That nobody tinkered with the show's formulas can only be classified as a minor surprise, because "Scrubs" was pretty successful as far as first-year TV programs go. No, it did not become the instant talk of the town or a regular Top 10 in the Nielsens the way those rare lightning-in-a-bottle freshman phenomenons do. But it garnered some award nominations (including two Emmy nods) and strong reviews, while posting solid viewership in its Tuesday night slot. All of that likely contributed to NBC's decision to throw its support behind the show. The network did this in a grand fashion, sandwiching "Scrubs" between its two most popular sitcoms, ratings king "Friends" (beginning its 9th season as the top-rated show in the nation) and veteran Emmy favorite "Will & Grace", as part of the still-quite-potent "Must See TV" Thursday night lineup. Needless to say, the audience for "Scrubs" grew considerably, making it the 15th most watched program of the season. The series also received a boost in visibility from the memorable (albeit synergetic) appearances of five cast members and creator Bill Lawrence in NBC's It's a Very Merry Muppet Christmas Movie, which aired Thanksgiving Weekend 2002.

With higher stakes and higher ratings, the talented cast and crew of "Scrubs" stuck to their guns and stayed remarkably true to the series' original sensibilities. Why shouldn't they have? It was these sensibilities that made "Scrubs" a fresh alternative to the reality programming and hour-long crime dramas that were dominating the airwaves its premiere season.

Zach Braff plays John Dorian, more commonly known as J.D., but also referred to as Bambi, Newbie, Toto, and many more terms of endearment in Season 2. Here, J.D. takes pleasure in uncovering Dr. Cox as a Lion King fan. On call together with no one to breathe down their backs, Elliot, J.D., and Turk are ruling the roost in "My Nightingale."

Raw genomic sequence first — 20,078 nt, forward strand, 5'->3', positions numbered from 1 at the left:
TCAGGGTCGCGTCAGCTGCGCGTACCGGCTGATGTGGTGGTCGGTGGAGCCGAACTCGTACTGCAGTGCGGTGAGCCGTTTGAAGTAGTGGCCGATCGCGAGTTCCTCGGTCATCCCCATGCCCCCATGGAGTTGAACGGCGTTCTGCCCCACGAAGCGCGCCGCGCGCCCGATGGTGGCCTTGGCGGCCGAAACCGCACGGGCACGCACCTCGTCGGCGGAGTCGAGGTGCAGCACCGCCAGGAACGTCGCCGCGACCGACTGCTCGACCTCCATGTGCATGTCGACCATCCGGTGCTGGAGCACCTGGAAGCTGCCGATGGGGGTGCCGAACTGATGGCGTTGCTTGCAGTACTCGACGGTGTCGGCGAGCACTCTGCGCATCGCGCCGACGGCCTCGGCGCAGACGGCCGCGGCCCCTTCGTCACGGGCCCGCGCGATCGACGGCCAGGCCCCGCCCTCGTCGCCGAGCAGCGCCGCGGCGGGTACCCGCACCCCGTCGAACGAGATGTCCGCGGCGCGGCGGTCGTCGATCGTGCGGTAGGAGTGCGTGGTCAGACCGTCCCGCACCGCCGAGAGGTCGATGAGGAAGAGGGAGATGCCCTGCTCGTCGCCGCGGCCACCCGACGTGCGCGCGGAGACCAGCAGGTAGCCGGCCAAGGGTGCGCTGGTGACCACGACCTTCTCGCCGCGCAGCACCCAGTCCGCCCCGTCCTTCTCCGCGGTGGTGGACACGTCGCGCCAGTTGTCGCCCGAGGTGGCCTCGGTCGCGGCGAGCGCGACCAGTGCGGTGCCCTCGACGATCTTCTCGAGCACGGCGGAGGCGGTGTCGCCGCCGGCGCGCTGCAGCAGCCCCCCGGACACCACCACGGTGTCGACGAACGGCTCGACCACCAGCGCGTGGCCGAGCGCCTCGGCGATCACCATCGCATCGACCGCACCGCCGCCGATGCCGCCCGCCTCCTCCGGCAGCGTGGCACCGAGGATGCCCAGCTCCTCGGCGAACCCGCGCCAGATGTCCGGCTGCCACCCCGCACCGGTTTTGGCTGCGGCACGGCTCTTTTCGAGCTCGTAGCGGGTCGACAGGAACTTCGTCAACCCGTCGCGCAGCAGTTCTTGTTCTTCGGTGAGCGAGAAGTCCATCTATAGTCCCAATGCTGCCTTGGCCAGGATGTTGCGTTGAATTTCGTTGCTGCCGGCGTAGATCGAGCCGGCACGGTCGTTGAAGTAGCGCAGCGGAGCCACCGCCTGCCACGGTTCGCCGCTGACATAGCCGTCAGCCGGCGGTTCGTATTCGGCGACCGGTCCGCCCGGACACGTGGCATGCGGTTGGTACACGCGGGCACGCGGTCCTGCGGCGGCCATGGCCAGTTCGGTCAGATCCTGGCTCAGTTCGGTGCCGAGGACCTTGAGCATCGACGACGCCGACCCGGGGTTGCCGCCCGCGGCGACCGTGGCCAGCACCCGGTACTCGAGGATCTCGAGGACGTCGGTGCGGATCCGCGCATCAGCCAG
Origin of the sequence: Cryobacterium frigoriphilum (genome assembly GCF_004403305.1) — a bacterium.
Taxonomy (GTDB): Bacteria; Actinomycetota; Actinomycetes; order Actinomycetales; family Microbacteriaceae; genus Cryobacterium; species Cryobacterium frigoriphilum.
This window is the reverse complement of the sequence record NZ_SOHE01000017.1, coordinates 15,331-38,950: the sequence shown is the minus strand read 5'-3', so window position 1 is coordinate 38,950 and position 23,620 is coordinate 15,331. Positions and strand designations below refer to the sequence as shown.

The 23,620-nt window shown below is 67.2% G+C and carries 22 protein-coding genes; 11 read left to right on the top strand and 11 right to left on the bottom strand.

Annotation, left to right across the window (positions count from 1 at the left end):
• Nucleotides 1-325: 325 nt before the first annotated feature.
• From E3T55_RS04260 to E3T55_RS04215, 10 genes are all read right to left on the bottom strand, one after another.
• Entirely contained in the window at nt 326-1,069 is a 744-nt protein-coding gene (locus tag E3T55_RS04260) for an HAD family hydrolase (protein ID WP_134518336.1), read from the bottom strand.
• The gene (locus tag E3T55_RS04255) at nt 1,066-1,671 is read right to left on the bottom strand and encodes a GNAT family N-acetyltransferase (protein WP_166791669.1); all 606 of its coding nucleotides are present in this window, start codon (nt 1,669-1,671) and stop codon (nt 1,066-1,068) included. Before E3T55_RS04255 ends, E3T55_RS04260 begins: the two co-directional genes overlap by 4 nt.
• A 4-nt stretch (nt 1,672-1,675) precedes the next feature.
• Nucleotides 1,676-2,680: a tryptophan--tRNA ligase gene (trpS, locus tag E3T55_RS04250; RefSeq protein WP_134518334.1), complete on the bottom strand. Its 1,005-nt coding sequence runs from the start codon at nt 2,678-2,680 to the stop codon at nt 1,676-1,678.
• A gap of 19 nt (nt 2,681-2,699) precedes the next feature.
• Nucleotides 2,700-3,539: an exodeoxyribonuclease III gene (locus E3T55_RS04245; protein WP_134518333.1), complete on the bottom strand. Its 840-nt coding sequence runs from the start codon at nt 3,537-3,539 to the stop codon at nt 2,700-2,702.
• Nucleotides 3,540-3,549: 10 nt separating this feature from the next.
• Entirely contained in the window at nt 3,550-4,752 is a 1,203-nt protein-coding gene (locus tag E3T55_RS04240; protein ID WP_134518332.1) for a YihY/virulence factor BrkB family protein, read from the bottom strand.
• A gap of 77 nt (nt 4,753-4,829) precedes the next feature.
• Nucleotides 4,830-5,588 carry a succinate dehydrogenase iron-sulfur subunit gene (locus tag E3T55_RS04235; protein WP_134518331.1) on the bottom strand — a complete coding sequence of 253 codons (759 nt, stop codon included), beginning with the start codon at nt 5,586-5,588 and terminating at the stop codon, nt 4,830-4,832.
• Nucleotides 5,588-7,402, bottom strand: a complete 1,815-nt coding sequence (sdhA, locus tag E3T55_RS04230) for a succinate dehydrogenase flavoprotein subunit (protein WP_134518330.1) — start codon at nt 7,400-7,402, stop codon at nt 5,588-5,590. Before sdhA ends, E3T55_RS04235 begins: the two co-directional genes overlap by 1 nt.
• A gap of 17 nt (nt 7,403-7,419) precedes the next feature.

Season Two picks up where Season One left off, with the show's focus still squarely on a trio of young doctors, a nurse, and two clashing authority figures at Sacred Heart Hospital. Those young doctors are now no longer interns, but residents: goofy protagonist John Dorian (played by Zach Braff and more frequently known as J.D.), his longtime best friend and roommate, surgeon Chris Turk (played by Donald Faison and rarely referred to by his first name), and the neurotic, desperate-for-attention Elliot Reid (Sarah Chalke). Carla Espinosa (Judy Reyes) is the nurse, quick-witted and caring to the central three, especially towards Turk, who has been her boyfriend from nearly the start of the series. Comprising their opposing superiors are the hospital's fiery chief of medicine Dr. Bob Kelso (Ken Jenkins) and the hard-edged veteran Dr. Perry Cox (John C. McGinley). The only addition to the regular cast is barely worth mentioning. Having appeared in every episode of the first season as the unnamed janitor who often torments or is accidentally victimized by J.D., Neil Flynn retains the role and is upgraded to opening credits billing. Though still unnamed, this season bestows upon the Janitor the privilege of interacting with other hospital workers besides J.D. and, eventually, other regular cast members as well.